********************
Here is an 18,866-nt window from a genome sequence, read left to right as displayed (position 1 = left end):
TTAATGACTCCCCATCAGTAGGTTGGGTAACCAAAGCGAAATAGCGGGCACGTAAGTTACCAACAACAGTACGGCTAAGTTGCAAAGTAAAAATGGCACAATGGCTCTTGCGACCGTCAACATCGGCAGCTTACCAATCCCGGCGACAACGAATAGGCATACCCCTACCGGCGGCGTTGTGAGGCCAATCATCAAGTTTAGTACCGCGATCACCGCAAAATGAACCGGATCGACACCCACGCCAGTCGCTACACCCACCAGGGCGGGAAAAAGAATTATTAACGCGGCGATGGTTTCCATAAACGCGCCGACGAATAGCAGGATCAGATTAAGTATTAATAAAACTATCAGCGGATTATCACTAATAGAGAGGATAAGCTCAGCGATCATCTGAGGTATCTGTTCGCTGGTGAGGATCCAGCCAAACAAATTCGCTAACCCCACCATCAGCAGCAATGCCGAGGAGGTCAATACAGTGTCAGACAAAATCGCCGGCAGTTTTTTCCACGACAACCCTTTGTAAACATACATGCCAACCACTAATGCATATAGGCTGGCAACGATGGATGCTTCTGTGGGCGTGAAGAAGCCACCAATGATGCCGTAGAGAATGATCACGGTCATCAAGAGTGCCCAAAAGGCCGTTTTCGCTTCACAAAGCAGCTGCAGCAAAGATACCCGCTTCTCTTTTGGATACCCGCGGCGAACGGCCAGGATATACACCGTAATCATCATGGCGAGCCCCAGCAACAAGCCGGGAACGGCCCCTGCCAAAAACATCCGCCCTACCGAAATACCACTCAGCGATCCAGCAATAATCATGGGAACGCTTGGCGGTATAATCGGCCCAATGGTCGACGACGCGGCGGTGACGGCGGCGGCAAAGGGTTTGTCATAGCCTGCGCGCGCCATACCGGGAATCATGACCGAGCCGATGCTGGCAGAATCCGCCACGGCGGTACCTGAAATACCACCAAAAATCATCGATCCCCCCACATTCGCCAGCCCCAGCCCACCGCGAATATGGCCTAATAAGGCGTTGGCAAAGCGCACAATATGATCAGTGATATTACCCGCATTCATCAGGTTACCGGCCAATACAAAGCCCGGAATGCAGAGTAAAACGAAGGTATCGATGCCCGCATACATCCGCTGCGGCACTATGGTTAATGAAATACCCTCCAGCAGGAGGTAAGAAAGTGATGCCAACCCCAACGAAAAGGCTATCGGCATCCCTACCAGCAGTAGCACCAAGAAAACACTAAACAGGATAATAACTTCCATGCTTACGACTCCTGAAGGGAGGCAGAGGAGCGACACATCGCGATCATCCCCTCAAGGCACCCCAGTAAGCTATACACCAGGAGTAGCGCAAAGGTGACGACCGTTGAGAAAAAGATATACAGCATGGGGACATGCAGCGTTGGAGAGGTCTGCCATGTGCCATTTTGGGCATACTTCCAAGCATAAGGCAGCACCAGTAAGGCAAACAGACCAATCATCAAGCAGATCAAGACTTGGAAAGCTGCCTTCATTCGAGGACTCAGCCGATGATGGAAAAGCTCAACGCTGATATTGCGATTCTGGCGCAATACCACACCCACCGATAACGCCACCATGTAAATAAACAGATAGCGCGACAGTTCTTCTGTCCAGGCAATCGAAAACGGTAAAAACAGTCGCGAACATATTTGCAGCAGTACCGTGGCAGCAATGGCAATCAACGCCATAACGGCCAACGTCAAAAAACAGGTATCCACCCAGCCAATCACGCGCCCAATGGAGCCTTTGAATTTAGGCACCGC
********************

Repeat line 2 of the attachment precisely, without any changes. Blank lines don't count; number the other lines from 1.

TTAATGACTCCCCATCAGTAGGTTGGGTAACCAAAGCGAAATAGCGGGCACGTAAGTTACCAACAACAGTACGGCTAAGTTGCAAAGTAAAAATGGCACAATGGCTCTTGCGACCGTCAACATCGGCAGCTTACCAATCCCGGCGACAACGAATAGGCATACCCCTACCGGCGGCGTTGTGAGGCCAATCATCAAGTTTAGTACCGCGATCACCGCAAAATGAACCGGATCGACACCCACGCCAGTCGCTACACCCACCAGGGCGGGAAAAAGAATTATTAACGCGGCGATGGTTTCCATAAACGCGCCGACGAATAGCAGGATCAGATTAAGTATTAATAAAACTATCAGCGGATTATCACTAATAGAGAGGATAAGCTCAGCGATCATCTGAGGTATCTGTTCGCTGGTGAGGATCCAGCCAAACAAATTCGCTAACCCCACCATCAGCAGCAATGCCGAGGAGGTCAATACAGTGTCAGACAAAATCGCCGGCAGTTTTTTCCACGACAACCCTTTGTAAACATACATGCCAACCACTAATGCATATAGGCTGGCAACGATGGATGCTTCTGTGGGCGTGAAGAAGCCACCAATGATGCCGTAGAGAATGATCACGGTCATCAAGAGTGCCCAAAAGGCCGTTTTCGCTTCACAAAGCAGCTGCAGCAAAGATACCCGCTTCTCTTTTGGATACCCGCGGCGAACGGCCAGGATATACACCGTAATCATCATGGCGAGCCCCAGCAACAAGCCGGGAACGGCCCCTGCCAAAAACATCCGCCCTACCGAAATACCACTCAGCGATCCAGCAATAATCATGGGAACGCTTGGCGGTATAATCGGCCCAATGGTCGACGACGCGGCGGTGACGGCGGCGGCAAAGGGTTTGTCATAGCCTGCGCGCGCCATACCGGGAATCATGACCGAGCCGATGCTGGCAGAATCCGCCACGGCGGTACCTGAAATACCACCAAAAATCATCGATCCCCCCACATTCGCCAGCCCCAGCCCACCGCGAATATGGCCTAATAAGGCGTTGGCAAAGCGCACAATATGATCAGTGATATTACCCGCATTCATCAGGTTACCGGCCAATACAAAGCCCGGAATGCAGAGTAAAACGAAGGTATCGATGCCCGCATACATCCGCTGCGGCACTATGGTTAATGAAATACCCTCCAGCAGGAGGTAAGAAAGTGATGCCAACCCCAACGAAAAGGCTATCGGCATCCCTACCAGCAGTAGCACCAAGAAAACACTAAACAGGATAATAACTTCCATGCTTACGACTCCTGAAGGGAGGCAGAGGAGCGACACATCGCGATCATCCCCTCAAGGCACCCCAGTAAGCTATACACCAGGAGTAGCGCAAAGGTGACGACCGTTGAGAAAAAGATATACAGCATGGGGACATGCAGCGTTGGAGAGGTCTGCCATGTGCCATTTTGGGCATACTTCCAAGCATAAGGCAGCACCAGTAAGGCAAACAGACCAATCATCAAGCAGATCAAGACTTGGAAAGCTGCCTTCATTCGAGGACTCAGCCGATGATGGAAAAGCTCAACGCTGATATTGCGATTCTGGCGCAATACCACACCCACCGATAACGCCACCATGTAAATAAACAGATAGCGCGACAGTTCTTCTGTCCAGGCAATCGAAAACGGTAAAAACAGTCGCGAACATATTTGCAGCAGTACCGTGGCAGCAATGGCAATCAACGCCATAACGGCCAACGTCAAAAAACAGGTATCCACCCAGCCAATCACGCGCCCAATGGAGCCTTTGAATTTAGGCACCGC